I was afforded the opportunity recently to read a great book: Confessions of a Paris Party Girl. Without giving too much away about her memoir, the excessive drinking aside (and Vicki will be the first to admit this)! I felt I could relate a lot to Vicki and found myself nodding along with her woes of adjusting to life in a European country, especially one as bureaucratic as France (nope, it’s not just Greece, dear readers!)
I’m really pleased she’s agreed to answer some questions.
Vicki, why did you decide to move to Paris?
In my mid-twenties I was living in St. Louis (where I’m from), but was fresh out of a job and a long-term relationship, and was ready for something new. Something totally different. So I decided to move to Paris for the summer. I’d visited before and adored it, so I figured I’d move and get my fill of wine, cheese, baguettes, and French culture.
And what kept you in France?
One week into my summer stay, I realized I’d already made more friends than I had back in St. Louis and was having way more fun. I didn’t want this to just be a fun summer – I wanted it to be my new life! So I set to work finding a job that would let me work from my Parisian apartment, and then set on the path to get a long-term visa. Believe it or not, the job was the easy part!
You make so many hilarious references to the bureaucracy you had to endure when you first arrived (visa), getting married, etc. Which experience was the worst for you?
The worst was the first time I got my visa. Not to belittle the effort that went into renewing that damn thing every year, or the ridiculous amounts of paperwork I had to acquire in order to get married, but that first time I was pretty much clueless and on my own – no match for the famous French bureaucracy. I kept thinking that logic and hard work would get me through, but instead I should have been honing my mind-reading and magic-document-producing skills instead!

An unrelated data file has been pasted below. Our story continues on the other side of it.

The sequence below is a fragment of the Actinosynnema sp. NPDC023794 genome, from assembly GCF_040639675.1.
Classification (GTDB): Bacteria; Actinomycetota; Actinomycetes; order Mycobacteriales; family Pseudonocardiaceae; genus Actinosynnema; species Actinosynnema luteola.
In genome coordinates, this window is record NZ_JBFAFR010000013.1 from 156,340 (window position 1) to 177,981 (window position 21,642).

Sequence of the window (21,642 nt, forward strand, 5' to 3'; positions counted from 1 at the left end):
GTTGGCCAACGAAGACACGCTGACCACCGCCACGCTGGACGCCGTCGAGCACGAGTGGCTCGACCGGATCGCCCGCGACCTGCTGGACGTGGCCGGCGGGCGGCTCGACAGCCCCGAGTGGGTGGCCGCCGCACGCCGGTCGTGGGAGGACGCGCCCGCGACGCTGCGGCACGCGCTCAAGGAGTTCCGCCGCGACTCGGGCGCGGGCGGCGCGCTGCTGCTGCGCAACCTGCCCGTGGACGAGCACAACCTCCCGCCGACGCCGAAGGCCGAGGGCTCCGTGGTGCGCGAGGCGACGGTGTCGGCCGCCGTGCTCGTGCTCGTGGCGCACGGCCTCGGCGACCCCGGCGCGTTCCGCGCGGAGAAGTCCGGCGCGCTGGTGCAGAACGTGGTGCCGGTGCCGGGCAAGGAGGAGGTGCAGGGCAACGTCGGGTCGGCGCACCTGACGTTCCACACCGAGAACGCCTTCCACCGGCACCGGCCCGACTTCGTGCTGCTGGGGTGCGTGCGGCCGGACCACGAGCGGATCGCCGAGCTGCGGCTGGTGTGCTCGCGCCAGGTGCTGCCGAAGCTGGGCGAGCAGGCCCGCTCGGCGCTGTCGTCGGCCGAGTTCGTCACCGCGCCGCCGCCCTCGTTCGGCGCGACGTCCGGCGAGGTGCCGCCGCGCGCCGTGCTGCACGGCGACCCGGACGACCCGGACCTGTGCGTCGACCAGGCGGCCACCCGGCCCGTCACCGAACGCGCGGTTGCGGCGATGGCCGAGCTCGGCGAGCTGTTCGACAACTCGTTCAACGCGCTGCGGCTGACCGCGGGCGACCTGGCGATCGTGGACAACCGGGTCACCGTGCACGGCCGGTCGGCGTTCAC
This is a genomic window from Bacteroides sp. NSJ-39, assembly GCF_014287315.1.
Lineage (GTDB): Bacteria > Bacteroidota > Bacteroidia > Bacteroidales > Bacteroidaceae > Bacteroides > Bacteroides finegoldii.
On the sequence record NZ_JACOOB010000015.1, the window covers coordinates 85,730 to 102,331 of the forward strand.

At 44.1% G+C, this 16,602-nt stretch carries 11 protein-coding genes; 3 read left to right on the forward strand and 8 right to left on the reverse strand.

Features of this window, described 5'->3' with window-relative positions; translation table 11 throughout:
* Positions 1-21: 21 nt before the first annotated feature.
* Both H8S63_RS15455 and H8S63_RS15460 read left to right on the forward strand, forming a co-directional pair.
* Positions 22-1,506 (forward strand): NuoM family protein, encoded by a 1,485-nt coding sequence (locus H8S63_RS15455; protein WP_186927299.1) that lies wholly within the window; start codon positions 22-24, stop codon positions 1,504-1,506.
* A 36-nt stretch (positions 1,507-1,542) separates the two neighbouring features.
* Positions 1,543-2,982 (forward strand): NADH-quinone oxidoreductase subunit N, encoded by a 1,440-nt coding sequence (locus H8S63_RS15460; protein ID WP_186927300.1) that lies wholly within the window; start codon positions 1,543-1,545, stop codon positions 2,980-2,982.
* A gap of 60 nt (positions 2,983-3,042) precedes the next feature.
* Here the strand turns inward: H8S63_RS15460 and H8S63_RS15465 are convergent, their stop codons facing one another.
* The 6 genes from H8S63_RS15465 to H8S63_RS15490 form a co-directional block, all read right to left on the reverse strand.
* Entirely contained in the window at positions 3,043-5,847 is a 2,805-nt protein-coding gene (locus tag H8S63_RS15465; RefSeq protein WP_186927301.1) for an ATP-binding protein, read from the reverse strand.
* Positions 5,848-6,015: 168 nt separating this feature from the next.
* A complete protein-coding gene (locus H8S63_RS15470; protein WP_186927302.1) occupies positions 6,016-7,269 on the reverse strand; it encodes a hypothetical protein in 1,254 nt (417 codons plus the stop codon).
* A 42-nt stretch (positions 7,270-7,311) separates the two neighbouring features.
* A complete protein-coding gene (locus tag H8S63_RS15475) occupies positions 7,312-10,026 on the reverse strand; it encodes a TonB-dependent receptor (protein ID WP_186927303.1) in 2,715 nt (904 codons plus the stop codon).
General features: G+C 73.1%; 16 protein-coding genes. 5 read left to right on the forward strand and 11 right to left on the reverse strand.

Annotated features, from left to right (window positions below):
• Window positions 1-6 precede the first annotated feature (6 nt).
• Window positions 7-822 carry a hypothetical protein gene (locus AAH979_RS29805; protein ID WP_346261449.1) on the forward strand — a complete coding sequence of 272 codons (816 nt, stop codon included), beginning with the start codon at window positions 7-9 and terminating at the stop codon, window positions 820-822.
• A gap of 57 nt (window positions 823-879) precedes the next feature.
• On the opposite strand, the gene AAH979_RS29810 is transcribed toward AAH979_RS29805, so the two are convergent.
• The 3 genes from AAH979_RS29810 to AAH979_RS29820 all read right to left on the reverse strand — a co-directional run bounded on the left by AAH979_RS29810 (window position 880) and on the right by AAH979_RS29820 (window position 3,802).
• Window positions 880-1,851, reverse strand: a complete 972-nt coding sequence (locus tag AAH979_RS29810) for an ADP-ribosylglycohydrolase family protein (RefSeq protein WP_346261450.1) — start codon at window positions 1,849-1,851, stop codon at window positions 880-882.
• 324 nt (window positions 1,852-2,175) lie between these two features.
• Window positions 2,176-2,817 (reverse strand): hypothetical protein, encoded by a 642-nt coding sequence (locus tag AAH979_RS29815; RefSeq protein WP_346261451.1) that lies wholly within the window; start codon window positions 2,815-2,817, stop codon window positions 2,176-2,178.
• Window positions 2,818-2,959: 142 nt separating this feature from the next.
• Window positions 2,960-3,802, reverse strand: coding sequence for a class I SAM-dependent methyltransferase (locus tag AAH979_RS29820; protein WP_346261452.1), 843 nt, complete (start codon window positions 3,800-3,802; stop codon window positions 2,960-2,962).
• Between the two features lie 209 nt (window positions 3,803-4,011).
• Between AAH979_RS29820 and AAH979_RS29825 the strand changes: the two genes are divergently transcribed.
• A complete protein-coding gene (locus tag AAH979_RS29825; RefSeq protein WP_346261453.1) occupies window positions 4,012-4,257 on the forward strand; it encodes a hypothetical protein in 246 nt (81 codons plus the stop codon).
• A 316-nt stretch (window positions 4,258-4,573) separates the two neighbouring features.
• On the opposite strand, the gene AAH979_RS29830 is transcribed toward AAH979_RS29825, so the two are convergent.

And even in the ‘private’ sector, it seems as if ‘common sense’ is a very subjective concept! (I am thinking of the wedding cake incident!) Tell us a little more about your experiences and frustrations there.
Again, logic and hard work seem to fly out the window here! You want to order flowers 3 months before your wedding? That’s way too early, you crazy fool! You want to coordinate delivery of your wedding cake during the hours the venue is open, and are willing to pay extra for such an absurd privilege? Nope, they don’t want your money, they simply want to leave the cake on the doorstep in the heat!
Photo by nuno_lopez – Pixabay
The plus side is you get very creative in your problem-solving skills. You try to be nice, you try to be tough. You offer money, you threaten to leave. You kill ’em with kindness, you try very hard to not kill ’em with your bare hands. At the end of the day, your command of the French language has vastly improved, and you might have managed to cross one thing off your 10-item to-do list, and you’ll consider that a huge success. Then you pop open a bottle of delicious French wine and forget what was troubling you. Until the next morning when you spot your to-do list, 9 daunting to-do’s still staring you in the face.
But like me, you are a gal who’s fallen in love with a country other than your birthplace. What is it that keeps you in France?
It was a series of small steps that just kind of snuck up on me. I met a guy, moved in with him, thought we would get married, didn’t get married. That was my first four years here. Then I stuck around just a bit longer, checking out the Parisian singles scene, and right when I was thinking of heading back to the U.S. I met my now-husband. Then we had the wedding. Then a baby. Then another baby. Now here I am 11 years from where I started!
Or I could have answered this question in just two short words: the cheese.
Thanks so much Vicki! Head on over to Amazon to purchase a copy of Vicki’s book.
Amazon bestselling author Vicki Lesage proves daily that raising two French kids isn’t as easy as the hype lets on. In her three minutes of spare time per week, she writes, sips bubbly, and prepares for the impending zombie apocalypse. She lives in Paris with her French husband, rambunctious son, and charming daughter, all of whom mercifully don’t laugh when she says “au revoir.”
She penned the Paris Confessions series in between diaper changes and wine refills. She writes about the ups and downs of life in the City of Light at Vicki Lesage.